Catholic Encampment 2011

This year’s Catholic Encampment for fathers and sons will be conducted at Camp Canonicus, Exeter, Rhode Island, not far from the Griswold friary:

Friday, September 9 – Sunday, September 11

Click image to link to Encampment Page that includes the encamplment flyer, registration information and the registration and release form.

The image in the side bar has the link also and will remain there for the duration.

Templar Tragedy

Considering the fact that I have blogged quite a bit on the Templars in the past, I thought I might be obliged to take time out from my book to write something about the reptile, Anders Behring Breivik, who claims some kind of affiliation with the Templars.  That turns out to be more Templar baloney.

I am not going to waste much time on this, as his manifesto is revealed to be what one would expect, mostly a cut and paste of any kind of conservatism he could find to justify his racism and his plans for violent revolution.  Not that conservative thought leads to the recent events in Norway any more than liberal thought necessarily leads to the dirty deeds of Bill Ayers.

When I first read that Brievik was supposedly a “Christian Fundamentalist,” I thought to myself that he is more than likely some kind of esoteric “Christian.”  In fact, he is a Freemason, but that does not explain things either, because Norwegian Freemasonry is a “rectified rite” that has jettisoned the myth about the Templar origins of the Masons.

Brievik has founded his own “church.”   It is of a cut and paste construction, just like his manifesto: part Christian, part neopagan Odinist, part Freemason and whatever.  I would also add that his church is Nazi as well, but he says that Nazism has been so demonized that  “it is pointless to try to resurrect it in any way or form.”  His interest in Christianity is about cultural unity for Europe through the common patrimony that Christianity offers.  He says he is not interested in a relationship with Jesus.  He is interested in his Norse and European cultural and racial heritage.  And kill anyone who gets in the way.

In spite of his claim that he is a member of a larger cell, I will be surprised if that turns out to be true.  I think he is a lone nutbag, at least in terms of his terrorist agenda.

I once speculated that Europe’s choice to ignore its Christian patrimony in the formation of the European Union would result in the rise of nationalist fascism with a pseudo-Christian face.  There you have it.  Brievik has probably done what others have thought about doing but who were not crazy enough to actually do.  Europe has abandoned Christianity and that is a huge void to fill—rather it is a void that cannot be filled.  So Europe swirls with the liberal culture of death, Islamism and fascism.  Did I mention neopaganism?

The spirit of Benedict, Patron of Europe, resides in the heart of our Holy Father who, commenting on this tragedy said:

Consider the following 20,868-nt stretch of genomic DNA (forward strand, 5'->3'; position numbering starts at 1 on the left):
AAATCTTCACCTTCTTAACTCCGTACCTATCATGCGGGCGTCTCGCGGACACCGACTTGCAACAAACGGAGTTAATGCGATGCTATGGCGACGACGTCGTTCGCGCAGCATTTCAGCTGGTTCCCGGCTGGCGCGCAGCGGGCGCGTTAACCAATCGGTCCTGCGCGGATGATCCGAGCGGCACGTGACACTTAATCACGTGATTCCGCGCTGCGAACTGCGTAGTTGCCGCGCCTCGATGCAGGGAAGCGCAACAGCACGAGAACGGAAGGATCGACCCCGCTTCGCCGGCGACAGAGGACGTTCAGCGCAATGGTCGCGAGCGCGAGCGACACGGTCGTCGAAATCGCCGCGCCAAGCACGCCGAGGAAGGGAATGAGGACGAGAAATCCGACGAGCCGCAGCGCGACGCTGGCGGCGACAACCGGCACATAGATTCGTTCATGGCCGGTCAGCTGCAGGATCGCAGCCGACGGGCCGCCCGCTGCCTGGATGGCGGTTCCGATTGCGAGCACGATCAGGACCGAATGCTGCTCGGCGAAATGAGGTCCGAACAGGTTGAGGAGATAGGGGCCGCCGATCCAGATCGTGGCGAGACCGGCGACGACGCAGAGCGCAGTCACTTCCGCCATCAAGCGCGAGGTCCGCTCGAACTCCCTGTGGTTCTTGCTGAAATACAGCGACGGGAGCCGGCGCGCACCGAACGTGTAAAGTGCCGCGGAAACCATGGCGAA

I want to again repeat my grief-stricken appeal to all to abandon forever the way of hatred and to run away from the logic of evil.

Shortly after his election to the pontificate the Holy Father explained the importance of the Patron of Europe and his relation to the name of the new pope:

he  constitutes a fundamental point of reference for the unity of Europe and a powerful call to the irrefutable Christian roots of European culture and civilization.”

His point was for the people of Europe “to hold firm Christ’s central position” in their lives.

Brievik mentions among other things the Battle of Vienna and the Feast of the Holy Name of Mary.  Unfortunately, he entirely misses the point.  Whose side is Our Lady on?   And a better question would be:  Who is on Her side?  This battle is not of flesh and blood but of principalities and powers.  Catholics need their fortitude back, but we can do without the romantic pieties of externalist chivalry.

Brievik is a chivalric fool, spouting crusading platitudes and quoting St. Bernard’s In Praise of the  New Knighthood, and then writing the following.

While being chivalrous is a good thing in ordinary day-to-day life, it will undoubtfully be fatal in any armed confrontation.

This Templar is a pure romantic.  What does he think chivalry was for, if not armed confrontation?  What he means by explaining away the purpose of chivalry is that one should not lack the pragmatism and cynicism to kill women.  Apparently, he forgot to mention the necessity of killing children in that section.  He gets all dressed up in his Templar tux:  a knight in shining armor, phonier than Lancelot.

Brievik is a self-proclaimed pragmatist, and a conspiracy nut, who in one breath ridicules conspiracy theory and then posits his own without blinking.

Brievik’s case is an example of conservative cultural engineering in the hands of a madman.  We have seen it before.  What Brievik has lacked is a charismatic personality.  He seems to have been pretty much a reclusive pseudo-intellectual who could not invest his time and energy in anything so philistine as deep personal relationships.  I guess it is easier to kill that way.